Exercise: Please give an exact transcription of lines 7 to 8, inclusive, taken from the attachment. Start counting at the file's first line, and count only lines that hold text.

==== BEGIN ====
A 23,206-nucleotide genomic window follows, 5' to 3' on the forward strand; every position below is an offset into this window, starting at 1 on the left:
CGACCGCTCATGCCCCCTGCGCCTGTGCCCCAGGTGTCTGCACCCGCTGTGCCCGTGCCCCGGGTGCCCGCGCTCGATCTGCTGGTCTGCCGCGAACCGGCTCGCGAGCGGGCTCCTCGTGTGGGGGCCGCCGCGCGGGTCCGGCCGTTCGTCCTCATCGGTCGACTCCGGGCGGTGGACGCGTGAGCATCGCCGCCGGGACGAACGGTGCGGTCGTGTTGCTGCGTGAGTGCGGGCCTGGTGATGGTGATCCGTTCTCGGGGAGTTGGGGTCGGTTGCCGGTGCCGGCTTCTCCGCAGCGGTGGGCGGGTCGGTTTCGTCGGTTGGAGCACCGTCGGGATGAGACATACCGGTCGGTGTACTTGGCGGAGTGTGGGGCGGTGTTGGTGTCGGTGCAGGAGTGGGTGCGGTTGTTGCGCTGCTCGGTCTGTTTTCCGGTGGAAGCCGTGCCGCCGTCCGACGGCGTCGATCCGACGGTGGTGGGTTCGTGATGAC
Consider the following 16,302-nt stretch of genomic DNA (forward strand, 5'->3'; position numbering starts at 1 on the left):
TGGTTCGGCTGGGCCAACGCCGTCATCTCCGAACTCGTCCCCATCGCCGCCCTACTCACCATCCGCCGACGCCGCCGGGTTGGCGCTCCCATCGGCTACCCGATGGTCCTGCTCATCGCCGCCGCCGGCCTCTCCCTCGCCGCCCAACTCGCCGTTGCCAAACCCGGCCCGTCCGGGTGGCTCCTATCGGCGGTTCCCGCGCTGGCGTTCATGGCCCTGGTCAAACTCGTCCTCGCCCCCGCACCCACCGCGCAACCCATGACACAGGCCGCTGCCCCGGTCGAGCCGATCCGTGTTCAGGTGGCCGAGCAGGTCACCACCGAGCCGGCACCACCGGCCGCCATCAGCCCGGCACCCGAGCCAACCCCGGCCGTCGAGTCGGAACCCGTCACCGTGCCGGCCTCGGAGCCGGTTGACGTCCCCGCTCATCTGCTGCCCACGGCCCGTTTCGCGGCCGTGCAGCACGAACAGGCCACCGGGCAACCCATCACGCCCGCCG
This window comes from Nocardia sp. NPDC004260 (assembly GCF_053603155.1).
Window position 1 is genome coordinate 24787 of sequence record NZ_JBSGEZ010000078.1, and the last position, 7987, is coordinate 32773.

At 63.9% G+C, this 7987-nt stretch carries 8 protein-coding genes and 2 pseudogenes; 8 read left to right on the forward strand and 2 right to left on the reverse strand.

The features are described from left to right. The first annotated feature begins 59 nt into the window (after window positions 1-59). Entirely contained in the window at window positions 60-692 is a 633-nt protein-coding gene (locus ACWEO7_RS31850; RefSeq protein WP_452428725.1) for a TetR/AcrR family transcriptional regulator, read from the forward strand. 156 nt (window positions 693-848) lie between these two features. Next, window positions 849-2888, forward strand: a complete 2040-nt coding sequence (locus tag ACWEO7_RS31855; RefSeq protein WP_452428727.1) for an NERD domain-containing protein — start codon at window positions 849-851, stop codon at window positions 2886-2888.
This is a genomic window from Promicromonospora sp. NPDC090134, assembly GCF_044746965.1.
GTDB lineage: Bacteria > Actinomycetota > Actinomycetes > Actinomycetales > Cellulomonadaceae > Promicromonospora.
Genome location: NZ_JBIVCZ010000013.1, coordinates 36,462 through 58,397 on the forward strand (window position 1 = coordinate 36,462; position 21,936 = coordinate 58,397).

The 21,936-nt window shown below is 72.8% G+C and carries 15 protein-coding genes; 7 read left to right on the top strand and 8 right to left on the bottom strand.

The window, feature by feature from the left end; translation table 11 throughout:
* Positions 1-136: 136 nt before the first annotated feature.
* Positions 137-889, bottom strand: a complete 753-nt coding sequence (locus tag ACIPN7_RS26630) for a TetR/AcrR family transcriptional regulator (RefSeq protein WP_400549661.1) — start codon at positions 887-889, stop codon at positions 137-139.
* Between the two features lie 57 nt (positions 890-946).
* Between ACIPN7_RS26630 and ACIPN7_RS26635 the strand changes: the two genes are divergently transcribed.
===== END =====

At 63.9% G+C, this 7987-nt stretch carries 8 protein-coding genes and 2 pseudogenes; 8 read left to right on the forward strand and 2 right to left on the reverse strand.

The features are described from left to right. The first annotated feature begins 59 nt into the window (after window positions 1-59). Entirely contained in the window at window positions 60-692 is a 633-nt protein-coding gene (locus ACWEO7_RS31850; RefSeq protein WP_452428725.1) for a TetR/AcrR family transcriptional regulator, read from the forward strand. 156 nt (window positions 693-848) lie between these two features. Next, window positions 849-2888, forward strand: a complete 2040-nt coding sequence (locus tag ACWEO7_RS31855; RefSeq protein WP_452428727.1) for an NERD domain-containing protein — start codon at window positions 849-851, stop codon at window positions 2886-2888.